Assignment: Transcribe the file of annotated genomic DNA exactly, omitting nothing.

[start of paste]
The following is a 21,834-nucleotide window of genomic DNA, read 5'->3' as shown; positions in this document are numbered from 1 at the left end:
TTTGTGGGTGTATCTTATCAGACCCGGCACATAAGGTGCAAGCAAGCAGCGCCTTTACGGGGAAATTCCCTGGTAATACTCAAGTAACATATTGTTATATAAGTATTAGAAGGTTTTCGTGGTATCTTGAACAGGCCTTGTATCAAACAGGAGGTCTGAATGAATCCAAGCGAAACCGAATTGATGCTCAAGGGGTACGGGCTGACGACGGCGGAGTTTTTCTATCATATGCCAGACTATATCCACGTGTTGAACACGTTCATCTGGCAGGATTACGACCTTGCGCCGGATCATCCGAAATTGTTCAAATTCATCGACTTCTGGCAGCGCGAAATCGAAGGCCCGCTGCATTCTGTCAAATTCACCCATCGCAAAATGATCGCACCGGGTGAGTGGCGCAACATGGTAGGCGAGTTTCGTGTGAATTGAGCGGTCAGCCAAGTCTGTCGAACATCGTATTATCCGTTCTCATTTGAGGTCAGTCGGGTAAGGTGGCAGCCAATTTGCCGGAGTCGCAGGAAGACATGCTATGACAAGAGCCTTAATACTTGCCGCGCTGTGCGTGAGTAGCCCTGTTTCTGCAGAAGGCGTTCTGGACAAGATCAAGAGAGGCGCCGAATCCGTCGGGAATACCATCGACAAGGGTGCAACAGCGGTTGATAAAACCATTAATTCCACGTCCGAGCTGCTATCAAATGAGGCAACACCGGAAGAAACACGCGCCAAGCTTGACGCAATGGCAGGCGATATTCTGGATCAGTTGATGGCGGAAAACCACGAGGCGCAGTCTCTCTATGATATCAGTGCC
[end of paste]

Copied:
The following is a 21,834-nucleotide window of genomic DNA, read 5'->3' as shown; positions in this document are numbered from 1 at the left end:
TTTGTGGGTGTATCTTATCAGACCCGGCACATAAGGTGCAAGCAAGCAGCGCCTTTACGGGGAAATTCCCTGGTAATACTCAAGTAACATATTGTTATATAAGTATTAGAAGGTTTTCGTGGTATCTTGAACAGGCCTTGTATCAAACAGGAGGTCTGAATGAATCCAAGCGAAACCGAATTGATGCTCAAGGGGTACGGGCTGACGACGGCGGAGTTTTTCTATCATATGCCAGACTATATCCACGTGTTGAACACGTTCATCTGGCAGGATTACGACCTTGCGCCGGATCATCCGAAATTGTTCAAATTCATCGACTTCTGGCAGCGCGAAATCGAAGGCCCGCTGCATTCTGTCAAATTCACCCATCGCAAAATGATCGCACCGGGTGAGTGGCGCAACATGGTAGGCGAGTTTCGTGTGAATTGAGCGGTCAGCCAAGTCTGTCGAACATCGTATTATCCGTTCTCATTTGAGGTCAGTCGGGTAAGGTGGCAGCCAATTTGCCGGAGTCGCAGGAAGACATGCTATGACAAGAGCCTTAATACTTGCCGCGCTGTGCGTGAGTAGCCCTGTTTCTGCAGAAGGCGTTCTGGACAAGATCAAGAGAGGCGCCGAATCCGTCGGGAATACCATCGACAAGGGTGCAACAGCGGTTGATAAAACCATTAATTCCACGTCCGAGCTGCTATCAAATGAGGCAACACCGGAAGAAACACGCGCCAAGCTTGACGCAATGGCAGGCGATATTCTGGATCAGTTGATGGCGGAAAACCACGAGGCGCAGTCTCTCTATGATATCAGTGCC